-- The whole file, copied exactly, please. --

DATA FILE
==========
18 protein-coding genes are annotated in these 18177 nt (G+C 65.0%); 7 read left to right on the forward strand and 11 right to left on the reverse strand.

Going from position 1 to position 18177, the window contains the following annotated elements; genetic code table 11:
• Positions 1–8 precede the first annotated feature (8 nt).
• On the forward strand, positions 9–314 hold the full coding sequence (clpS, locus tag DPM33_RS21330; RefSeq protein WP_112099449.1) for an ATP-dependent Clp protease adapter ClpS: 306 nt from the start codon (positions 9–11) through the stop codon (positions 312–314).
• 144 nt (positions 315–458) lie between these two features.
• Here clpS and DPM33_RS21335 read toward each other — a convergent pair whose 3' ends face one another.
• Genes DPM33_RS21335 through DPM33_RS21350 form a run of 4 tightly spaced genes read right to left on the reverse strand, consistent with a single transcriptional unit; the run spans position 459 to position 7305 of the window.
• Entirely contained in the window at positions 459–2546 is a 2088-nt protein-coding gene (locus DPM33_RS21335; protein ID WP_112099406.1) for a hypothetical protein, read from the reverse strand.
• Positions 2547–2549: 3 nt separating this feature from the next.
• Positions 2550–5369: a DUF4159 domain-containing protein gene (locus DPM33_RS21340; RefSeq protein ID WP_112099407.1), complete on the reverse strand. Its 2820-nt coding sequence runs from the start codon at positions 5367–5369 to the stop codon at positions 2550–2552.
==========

18 protein-coding genes are annotated in these 18177 nt (G+C 65.0%); 7 read left to right on the forward strand and 11 right to left on the reverse strand.

Going from position 1 to position 18177, the window contains the following annotated elements; genetic code table 11:
• Positions 1–8 precede the first annotated feature (8 nt).
• On the forward strand, positions 9–314 hold the full coding sequence (clpS, locus tag DPM33_RS21330; RefSeq protein WP_112099449.1) for an ATP-dependent Clp protease adapter ClpS: 306 nt from the start codon (positions 9–11) through the stop codon (positions 312–314).
• 144 nt (positions 315–458) lie between these two features.
• Here clpS and DPM33_RS21335 read toward each other — a convergent pair whose 3' ends face one another.
• Genes DPM33_RS21335 through DPM33_RS21350 form a run of 4 tightly spaced genes read right to left on the reverse strand, consistent with a single transcriptional unit; the run spans position 459 to position 7305 of the window.
• Entirely contained in the window at positions 459–2546 is a 2088-nt protein-coding gene (locus DPM33_RS21335; protein ID WP_112099406.1) for a hypothetical protein, read from the reverse strand.
• Positions 2547–2549: 3 nt separating this feature from the next.
• Positions 2550–5369: a DUF4159 domain-containing protein gene (locus DPM33_RS21340; RefSeq protein ID WP_112099407.1), complete on the reverse strand. Its 2820-nt coding sequence runs from the start codon at positions 5367–5369 to the stop codon at positions 2550–2552.